The Takeaway message?
Children encounter new emotions throughout their lives – and especially during adolescence (9-16+). They feel all kinds of emotions that they cannot understand. In many cases, they will not even be consciously aware of them, but simply experience them. They will think irrational/obsessive thoughts and feel motivated to do things that make no logical sense – especially to outside observers.
But these are not symptoms of mental disorders! They are the normal pains and consequences of changing from a child into adult. For adults (parents as well as teaching professionals) it is far more important to make children aware of this transition and help them through it – rather than fret about whether they have a mental disorder. Making children’s emotional development as informed and as easy as possible is more far important than cramming them with extra maths.
And, of course, adults must always be aware of their own biases!
Disorders, child development and impressionable minds
Children’s mental health features constantly on television and in other media. The diagnosis of childhood mental disorders has grown enormously over the last few years. Very often, these disorders are attributed to damaging new influences on ‘impressionable minds’ – especially social media in general, and porn in particular.
But although the effects of these media influences are sometimes negative, they are only part of the story. Children were having ‘growing pangs’ long before Instagram!
It will surprise no one if I say that teenage brains/minds are not fully developed. Estimates vary, but according to some writers our brains are not fully matured until we reach our mid-twenties. And even in later adult life, our brains continue (literally) to change because of the things we learn. This continues until the day we die.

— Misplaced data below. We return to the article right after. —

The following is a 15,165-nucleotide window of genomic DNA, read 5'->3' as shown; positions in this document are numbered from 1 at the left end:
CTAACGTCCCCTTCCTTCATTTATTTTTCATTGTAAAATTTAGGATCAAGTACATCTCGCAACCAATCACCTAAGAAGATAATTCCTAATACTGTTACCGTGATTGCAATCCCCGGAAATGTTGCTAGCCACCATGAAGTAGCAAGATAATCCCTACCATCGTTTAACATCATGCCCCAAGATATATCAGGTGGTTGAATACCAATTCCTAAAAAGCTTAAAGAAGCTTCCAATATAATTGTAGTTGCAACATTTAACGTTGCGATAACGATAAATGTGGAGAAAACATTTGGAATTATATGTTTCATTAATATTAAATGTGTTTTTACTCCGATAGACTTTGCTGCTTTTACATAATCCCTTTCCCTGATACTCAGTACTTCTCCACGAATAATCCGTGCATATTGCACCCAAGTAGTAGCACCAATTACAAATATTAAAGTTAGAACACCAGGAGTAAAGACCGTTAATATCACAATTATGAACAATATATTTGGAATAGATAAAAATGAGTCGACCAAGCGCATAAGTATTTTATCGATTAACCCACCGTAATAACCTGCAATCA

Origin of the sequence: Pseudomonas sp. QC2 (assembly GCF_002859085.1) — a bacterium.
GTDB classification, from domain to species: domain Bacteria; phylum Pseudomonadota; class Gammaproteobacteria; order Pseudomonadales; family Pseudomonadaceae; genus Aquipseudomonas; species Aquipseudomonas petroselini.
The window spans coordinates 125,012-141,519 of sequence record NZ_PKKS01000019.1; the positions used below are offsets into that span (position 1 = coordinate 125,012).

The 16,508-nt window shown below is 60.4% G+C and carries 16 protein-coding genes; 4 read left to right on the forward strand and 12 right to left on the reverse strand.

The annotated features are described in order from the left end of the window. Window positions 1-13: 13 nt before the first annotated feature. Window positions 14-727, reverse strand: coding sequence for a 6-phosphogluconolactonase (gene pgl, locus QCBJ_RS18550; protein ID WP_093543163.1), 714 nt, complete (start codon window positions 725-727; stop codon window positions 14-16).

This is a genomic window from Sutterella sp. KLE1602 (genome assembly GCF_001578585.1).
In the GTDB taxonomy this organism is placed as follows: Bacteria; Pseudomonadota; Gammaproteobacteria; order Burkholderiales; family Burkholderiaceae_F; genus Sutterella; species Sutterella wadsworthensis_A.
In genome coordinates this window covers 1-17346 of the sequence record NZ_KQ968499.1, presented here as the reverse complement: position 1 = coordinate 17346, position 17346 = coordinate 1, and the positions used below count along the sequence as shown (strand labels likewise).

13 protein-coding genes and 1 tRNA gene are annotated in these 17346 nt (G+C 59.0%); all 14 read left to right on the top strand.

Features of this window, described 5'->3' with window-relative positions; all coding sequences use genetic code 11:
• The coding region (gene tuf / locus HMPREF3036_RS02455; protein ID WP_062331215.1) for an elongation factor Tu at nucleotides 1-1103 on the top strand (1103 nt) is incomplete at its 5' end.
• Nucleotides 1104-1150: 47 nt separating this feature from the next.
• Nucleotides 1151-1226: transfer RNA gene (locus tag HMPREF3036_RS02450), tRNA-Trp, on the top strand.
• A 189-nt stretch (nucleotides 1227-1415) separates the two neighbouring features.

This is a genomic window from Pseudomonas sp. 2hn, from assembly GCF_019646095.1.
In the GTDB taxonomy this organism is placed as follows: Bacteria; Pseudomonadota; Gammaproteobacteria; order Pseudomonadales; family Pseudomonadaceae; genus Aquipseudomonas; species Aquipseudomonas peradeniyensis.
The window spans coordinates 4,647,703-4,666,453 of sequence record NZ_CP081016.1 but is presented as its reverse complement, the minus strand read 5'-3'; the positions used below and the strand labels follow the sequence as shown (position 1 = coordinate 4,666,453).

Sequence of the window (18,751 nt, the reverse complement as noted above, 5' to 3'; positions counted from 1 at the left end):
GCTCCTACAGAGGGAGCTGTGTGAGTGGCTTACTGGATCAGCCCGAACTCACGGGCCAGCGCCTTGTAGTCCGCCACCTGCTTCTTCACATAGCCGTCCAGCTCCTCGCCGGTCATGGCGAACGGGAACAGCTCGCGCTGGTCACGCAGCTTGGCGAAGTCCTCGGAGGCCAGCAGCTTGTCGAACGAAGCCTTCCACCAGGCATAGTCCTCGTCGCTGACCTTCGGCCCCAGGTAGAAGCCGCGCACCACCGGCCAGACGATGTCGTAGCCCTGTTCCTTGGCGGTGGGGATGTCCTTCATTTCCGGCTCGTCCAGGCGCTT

Usually these changes improve our mind’s processing efficiency, rather like computers and cookies. Most of us, for example, get better at typing, table tennis and doing sudoku with practice – and this is because physical changes occur in the brain’s pathways.
But I’ll come back to adult ‘brain-training’ elsewhere. The point I want to make here is that throughout childhood and adult life, our brains and minds grow, develop and change.
And the problem for adults who hope to understand their children’s thinking is this… Although the basic idea that child minds are different from adult minds is easy to understand, we are not so good at understanding the very subtle ways by which these differences will show themselves.
Different processing – not insufficient experience
When children misunderstand things, it isn’t simply because they lack experience of the world… They misunderstand things because their brains and minds have yet to develop fully, and they process information differently from adults. And because they are equipped only with a developing brain, children’s minds process some types of information particularly poorly.
This is no great new insight, of course… The Swiss child psychologist, Jean Piaget, talked extensively about developmental stages almost 100 years ago. But Piaget was mostly focused on intellectual and moral development.
Intellect and emotions
The problem with the focus on intellect is that it tells us little about the development of emotional understanding. This lags well behind the development of physical maturity and the ability to reason intellectually. There are child prodigies in almost everything that needs intellectual problem-solving skills – including chess, mathematics and music. But being a prodigy in emotional analysis… That is almost unheard of.
To be sure, children feel emotions very intensely (perhaps even more than adults). But they don’t always recognise or understand their emotions easily, and they don’t always know what to do with them. Children don’t think: “Never mind. All this will be behind me soon.” And so, when they try to analyse the causes behind their emotions, they often make mistakes.